Why am I talking about the Steins’ collection here and now? The reason for this is quite simple. While a piece of art tells something about the artist, a collection characterizes the collector. It speaks about his personality, his motives and his way of collecting art. Seeing the exhibition based on the Stein collections made me raise a question that is perhaps relevant here as well. What are those circumstances, skills and personality traits that can make someone a great collector?

Being in the right place at the right time perhaps helps somewhat. In the case of the Stein family being close to the roots, or right there in the very centre of the art revolution of the 20th century was undeniably one of the reasons behind their success as collectors and connoisseurs of art. Besides, of course, a collector has to have at least some financial means at his or her disposal: some money is definitely needed that can be spent on art. That said, as we could see from the example set by Gertrude Stein, the amount of the money needed is not necessarily that much. To have a good eye, some individual taste, and a nose for quality are far more important than money. Although an art collection can also be considered an investment portfolio, in case of a true collector it is certainly more than that. Without a personal touch, an instinct and a love for art one can only become an investor, but never ever a collector.

It seems that there are various types of collectors: some tend to buy the works of famous artists, still in fashion but no longer living. Some would rather buy works of lesser known, underrated or at the moment not fully appreciated artists from the recent or not so recent past. Some would buy mostly contemporary art, but still concentrate on already established artists, or living classics, like Leo Stein did when he bought Cezanne and especially Renoir. And some would take risks, collecting the works of contemporary artists, many of them not so well known yet, sometime only at the very beginning of their career.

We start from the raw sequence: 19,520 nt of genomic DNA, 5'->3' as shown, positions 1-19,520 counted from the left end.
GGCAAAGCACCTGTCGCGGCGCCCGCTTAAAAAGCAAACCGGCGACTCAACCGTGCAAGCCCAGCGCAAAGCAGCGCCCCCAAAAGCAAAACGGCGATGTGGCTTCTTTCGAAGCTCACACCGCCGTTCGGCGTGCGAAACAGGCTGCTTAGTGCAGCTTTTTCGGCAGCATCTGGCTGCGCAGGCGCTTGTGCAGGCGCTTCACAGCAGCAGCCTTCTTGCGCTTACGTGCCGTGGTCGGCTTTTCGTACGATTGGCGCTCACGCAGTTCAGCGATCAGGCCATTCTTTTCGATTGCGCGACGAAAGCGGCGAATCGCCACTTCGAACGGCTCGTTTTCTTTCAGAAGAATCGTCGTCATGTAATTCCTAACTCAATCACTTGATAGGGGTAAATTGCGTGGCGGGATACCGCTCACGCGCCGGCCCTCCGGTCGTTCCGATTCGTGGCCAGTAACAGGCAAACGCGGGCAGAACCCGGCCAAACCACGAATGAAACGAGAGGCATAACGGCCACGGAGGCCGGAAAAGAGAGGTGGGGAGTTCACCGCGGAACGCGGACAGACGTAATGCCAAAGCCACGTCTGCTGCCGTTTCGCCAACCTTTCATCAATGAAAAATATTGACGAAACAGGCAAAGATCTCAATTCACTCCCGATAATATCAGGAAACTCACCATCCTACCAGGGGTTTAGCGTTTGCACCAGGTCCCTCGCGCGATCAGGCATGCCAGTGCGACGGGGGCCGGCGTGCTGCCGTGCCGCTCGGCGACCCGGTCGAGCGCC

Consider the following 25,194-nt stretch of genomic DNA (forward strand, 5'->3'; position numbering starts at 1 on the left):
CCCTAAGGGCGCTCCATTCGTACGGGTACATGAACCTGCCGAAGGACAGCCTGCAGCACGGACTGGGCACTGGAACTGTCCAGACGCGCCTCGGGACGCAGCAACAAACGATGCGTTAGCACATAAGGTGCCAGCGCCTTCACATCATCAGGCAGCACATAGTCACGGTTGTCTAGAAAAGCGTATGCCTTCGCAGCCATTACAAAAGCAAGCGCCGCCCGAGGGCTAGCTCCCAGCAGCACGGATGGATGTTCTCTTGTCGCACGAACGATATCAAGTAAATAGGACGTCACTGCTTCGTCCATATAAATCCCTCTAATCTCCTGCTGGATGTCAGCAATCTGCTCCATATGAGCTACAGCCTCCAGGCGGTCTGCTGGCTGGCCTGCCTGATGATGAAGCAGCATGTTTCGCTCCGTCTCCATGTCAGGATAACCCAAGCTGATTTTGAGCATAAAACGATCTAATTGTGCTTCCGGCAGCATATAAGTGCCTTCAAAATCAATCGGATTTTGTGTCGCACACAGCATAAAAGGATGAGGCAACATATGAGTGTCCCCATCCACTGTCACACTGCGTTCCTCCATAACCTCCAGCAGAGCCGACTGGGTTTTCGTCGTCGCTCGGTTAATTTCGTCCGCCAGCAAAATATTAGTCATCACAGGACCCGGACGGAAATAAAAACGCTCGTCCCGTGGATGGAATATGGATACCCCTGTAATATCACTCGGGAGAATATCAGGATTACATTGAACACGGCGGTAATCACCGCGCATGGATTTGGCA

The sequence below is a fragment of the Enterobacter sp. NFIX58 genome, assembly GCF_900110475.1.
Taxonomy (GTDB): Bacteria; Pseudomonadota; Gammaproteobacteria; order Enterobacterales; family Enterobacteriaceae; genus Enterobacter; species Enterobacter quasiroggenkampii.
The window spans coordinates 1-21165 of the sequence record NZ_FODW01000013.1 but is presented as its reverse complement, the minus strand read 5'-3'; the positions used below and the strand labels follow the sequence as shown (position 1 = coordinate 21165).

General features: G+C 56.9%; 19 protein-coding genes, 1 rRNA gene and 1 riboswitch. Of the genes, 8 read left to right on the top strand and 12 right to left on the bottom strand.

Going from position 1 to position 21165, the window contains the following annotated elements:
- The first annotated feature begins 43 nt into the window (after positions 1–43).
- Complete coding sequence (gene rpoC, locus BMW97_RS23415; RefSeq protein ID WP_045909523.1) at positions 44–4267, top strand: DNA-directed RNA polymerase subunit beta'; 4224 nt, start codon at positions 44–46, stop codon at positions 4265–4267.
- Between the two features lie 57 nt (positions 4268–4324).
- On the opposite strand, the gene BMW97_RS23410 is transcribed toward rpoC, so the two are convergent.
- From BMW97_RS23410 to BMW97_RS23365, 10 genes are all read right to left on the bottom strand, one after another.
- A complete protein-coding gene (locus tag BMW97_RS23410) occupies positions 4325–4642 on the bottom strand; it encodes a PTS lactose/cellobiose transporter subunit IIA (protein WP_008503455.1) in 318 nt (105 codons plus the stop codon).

Of course these different strategies for building a collection can also be mixed. But to create a truly individual and outstanding collection, a collection that creates links between artists and artistic movements that will be identified by art historians only much later, one has to be smart, intelligent, have a good eye, has to be brave enough to take risks and has to be somehow addicted to his goal: building a collection that has that very special personal touch.

I think, that Attila’s collection, and the small part of it that is exhibited here clearly demonstrates that he has all those qualities that are needed to become a significant collector.